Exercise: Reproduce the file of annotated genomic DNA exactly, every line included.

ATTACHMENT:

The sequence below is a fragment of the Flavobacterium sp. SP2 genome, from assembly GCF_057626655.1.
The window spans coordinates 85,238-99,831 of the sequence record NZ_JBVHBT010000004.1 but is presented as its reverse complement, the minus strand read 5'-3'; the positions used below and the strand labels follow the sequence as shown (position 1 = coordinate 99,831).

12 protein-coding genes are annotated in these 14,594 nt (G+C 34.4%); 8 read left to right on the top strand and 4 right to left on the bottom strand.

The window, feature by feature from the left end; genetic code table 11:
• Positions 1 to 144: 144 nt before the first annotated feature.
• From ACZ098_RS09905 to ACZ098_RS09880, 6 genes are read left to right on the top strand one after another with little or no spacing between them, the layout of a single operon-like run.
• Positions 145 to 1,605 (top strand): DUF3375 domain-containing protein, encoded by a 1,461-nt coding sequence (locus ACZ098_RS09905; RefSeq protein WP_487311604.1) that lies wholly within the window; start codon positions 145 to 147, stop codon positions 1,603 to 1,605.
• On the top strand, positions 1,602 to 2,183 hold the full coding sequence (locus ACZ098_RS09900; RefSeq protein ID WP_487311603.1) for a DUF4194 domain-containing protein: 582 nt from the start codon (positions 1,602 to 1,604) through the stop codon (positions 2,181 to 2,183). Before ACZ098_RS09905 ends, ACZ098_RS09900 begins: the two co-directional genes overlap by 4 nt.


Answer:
The sequence below is a fragment of the Flavobacterium sp. SP2 genome, from assembly GCF_057626655.1.
The window spans coordinates 85,238-99,831 of the sequence record NZ_JBVHBT010000004.1 but is presented as its reverse complement, the minus strand read 5'-3'; the positions used below and the strand labels follow the sequence as shown (position 1 = coordinate 99,831).

12 protein-coding genes are annotated in these 14,594 nt (G+C 34.4%); 8 read left to right on the top strand and 4 right to left on the bottom strand.

The window, feature by feature from the left end; genetic code table 11:
• Positions 1 to 144: 144 nt before the first annotated feature.
• From ACZ098_RS09905 to ACZ098_RS09880, 6 genes are read left to right on the top strand one after another with little or no spacing between them, the layout of a single operon-like run.
• Positions 145 to 1,605 (top strand): DUF3375 domain-containing protein, encoded by a 1,461-nt coding sequence (locus ACZ098_RS09905; RefSeq protein WP_487311604.1) that lies wholly within the window; start codon positions 145 to 147, stop codon positions 1,603 to 1,605.
• On the top strand, positions 1,602 to 2,183 hold the full coding sequence (locus ACZ098_RS09900; RefSeq protein ID WP_487311603.1) for a DUF4194 domain-containing protein: 582 nt from the start codon (positions 1,602 to 1,604) through the stop codon (positions 2,181 to 2,183). Before ACZ098_RS09905 ends, ACZ098_RS09900 begins: the two co-directional genes overlap by 4 nt.